At the FOMC meeting on September 19 and 20, members charted the central bank’s so-called dot plot of expected rates for the years out to 2020, involving one interest rate hike in 2017, three in 2018, two in 2019 and only one in 2020, leading to an end figure of 2.875% vs. 1.125% currently. These figures published by the Fed are generally extreme, as the US central bank endeavors to influence investors’ expectations to suit its own narrative. Continue reading
As expected, the Federal Reserve has decided to start the process of reducing the size of its balance sheet. It will start next month in October. Details of the operation were presented in June and are available on a post send earlier today.
During her press conference, Janet Yellen has clearly announced the hierarchy between the two instruments the Fed can use to manage its monetary policy. The main instrument remains the fed fund interest rate. In “normal” time, this is the instrument that must be used by the FOMC to manage its monetary policy. The purchases of assets could become again an instrument for the Fed if the situation is exceptional. The interest rate is the rule and the assets’ purchase is the exception. But it was a relevant question as the current level of the fed fund is too low to have a strong impact on the economic activity in the case of a negative shock. A quantitative adjustment could be necessary. Janet Yellen sees a kind of complementarity between the two and the two instruments must remain in the central banker toolbox. Continue reading
Written with Aline Goupil-Raguénès
During today’s meeting, the probability is high that the Federal Reserve will decide to reduce the size of its balance sheet.
This latter started to increase at the end of 2008, first when the Fed was a provider of liquidity to the banking sector, and second when the US central bank started to purchase assets on a large scale. Few figures will give the scale of the transformation; in 2007 on average the size of the balance sheet was USD 830bn, it is now close to USD 4 500bn. As percentage of GDP the change is impressive from 5.7% on average in 2007 to 23% during the second quarter of this year.
Many questions are associated with this new step in the normalization of the US monetary policy. That’s the reason of this post and of the attached detailed document which is more technical but also more precise on the way it will work. Continue reading
Stan Fisher the Fed’s vice president has decided to resign at mid-October for personal reasons. This will dramatically changed the internal equilibrium of the Fed’s board. Until now, three seats were vacant but there were 4 members appointed by Barack Obama. Their mandates are going at least beyond 2020 for all of them. The numerical advantage could lead to a statu quo and the possibility for Janet Yellen to remain president of the board.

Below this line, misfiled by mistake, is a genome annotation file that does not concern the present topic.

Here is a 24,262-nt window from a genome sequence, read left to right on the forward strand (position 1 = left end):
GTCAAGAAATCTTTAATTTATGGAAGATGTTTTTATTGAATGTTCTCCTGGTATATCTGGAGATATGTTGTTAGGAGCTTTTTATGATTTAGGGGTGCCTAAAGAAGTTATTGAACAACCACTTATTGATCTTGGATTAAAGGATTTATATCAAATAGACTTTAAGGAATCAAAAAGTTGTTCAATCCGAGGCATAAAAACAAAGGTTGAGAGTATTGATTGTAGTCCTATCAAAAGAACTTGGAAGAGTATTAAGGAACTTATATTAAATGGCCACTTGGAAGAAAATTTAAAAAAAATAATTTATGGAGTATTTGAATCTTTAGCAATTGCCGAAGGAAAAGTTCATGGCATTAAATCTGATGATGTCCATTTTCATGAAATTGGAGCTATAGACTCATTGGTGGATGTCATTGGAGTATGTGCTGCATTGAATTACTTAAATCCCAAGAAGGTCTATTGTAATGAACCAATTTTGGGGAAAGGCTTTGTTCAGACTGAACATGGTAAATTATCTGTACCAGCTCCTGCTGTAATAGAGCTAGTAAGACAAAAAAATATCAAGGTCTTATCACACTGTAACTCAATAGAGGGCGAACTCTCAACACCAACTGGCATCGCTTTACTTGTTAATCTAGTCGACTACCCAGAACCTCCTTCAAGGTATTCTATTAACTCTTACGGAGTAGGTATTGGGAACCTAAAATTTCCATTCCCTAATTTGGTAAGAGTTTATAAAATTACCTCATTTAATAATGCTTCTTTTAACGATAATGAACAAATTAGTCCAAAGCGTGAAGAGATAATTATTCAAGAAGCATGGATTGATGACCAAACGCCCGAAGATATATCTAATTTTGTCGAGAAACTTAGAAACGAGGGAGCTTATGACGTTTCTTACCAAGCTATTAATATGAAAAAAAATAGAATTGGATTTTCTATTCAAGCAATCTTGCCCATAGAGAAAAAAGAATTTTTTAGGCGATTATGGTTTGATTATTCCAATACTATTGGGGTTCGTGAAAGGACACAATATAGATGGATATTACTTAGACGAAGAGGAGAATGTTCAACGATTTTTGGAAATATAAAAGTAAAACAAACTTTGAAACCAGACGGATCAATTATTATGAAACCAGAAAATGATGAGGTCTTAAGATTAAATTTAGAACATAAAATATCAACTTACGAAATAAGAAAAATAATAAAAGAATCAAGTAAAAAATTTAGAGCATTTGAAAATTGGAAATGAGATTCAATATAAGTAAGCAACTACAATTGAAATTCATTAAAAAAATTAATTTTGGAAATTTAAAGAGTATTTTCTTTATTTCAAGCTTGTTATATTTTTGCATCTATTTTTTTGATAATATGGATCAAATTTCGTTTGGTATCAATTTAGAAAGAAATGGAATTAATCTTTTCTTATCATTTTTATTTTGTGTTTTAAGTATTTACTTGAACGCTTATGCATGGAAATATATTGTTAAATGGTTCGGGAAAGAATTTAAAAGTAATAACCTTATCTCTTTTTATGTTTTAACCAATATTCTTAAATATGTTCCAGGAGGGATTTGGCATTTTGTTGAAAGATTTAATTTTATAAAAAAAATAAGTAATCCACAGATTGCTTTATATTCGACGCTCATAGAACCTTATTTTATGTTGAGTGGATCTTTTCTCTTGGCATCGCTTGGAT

With Fischer’s resignation the balance changes with now 4 seats that are unoccupied. On these 4, one has already been appointed by Donald Trump. Randal Quarles a private banker will replace Daniel Tarullo but he has yet to be confirmed by the Congress.
Who will be the next three? And who will be the next Fed’s president? Before Fischer’s resignation it could have been Yellen but we cannot expect this conclusion now.
4 types of risks
1 – If the Fed’s members appointments mimic what’s happening in the current Trump administration we can expect that many of these vacant seats will remain vacant. In many ministers, many jobs with high responsibility have not been filled yet. It would be problematic for the monetary policy management and the credibility of the US central bank.
2 – Will the next president be an economist as it is the rule? Jimmy Carter in 1978 named a non economist and it was a nightmare.
3 – There is not a lot of talented economists who claim for the job. It’s annoying for the quality of the board, the monetary policy management and the prospects for the US economy.
4 – With this new equilibrium and a Congress with a republican majority there is a risk on the independence of the Fed. Many reports from the republican side have asked for a Fed following a monetary policy rule (a Taylor rule type). Following such a rule would limit the capacity of judgement of the US central bank and its independence as it will have to follow the rule.
Fischer’s resignation can be a game changer on monetary policy at a moment where the US economic policy is just monetary policy.
This graph illustrates an article by David Leonhardt (NY Times) on the US income distribution.
It shows how the income distribution has changed between 1980 and 2014.
In 1980, there was a catch-up effect for low incomes. Their growth rate was higher than the average and higher than high incomes. For the lowest 20%, the 1980 income growth was higher than the average (2.5% inflation adjusted growth)
In 2014, every percentile has an income growth that is lower than percentiles higher on the distribution. There is no more catch-up but divergence.
For the highest 20%, the 2014 income growth was higher than the average (1.4% inflation adjusted growth).
The proposal made by Donald Trump and the Republicans to lower tax rates would accentuate the divergence of the income distribution. It would be negative for the economy.
« Most Americans would look at these charts and conclude that inequality is out of control. The president, on the other hand, seems to think that inequality isn’t big enough. »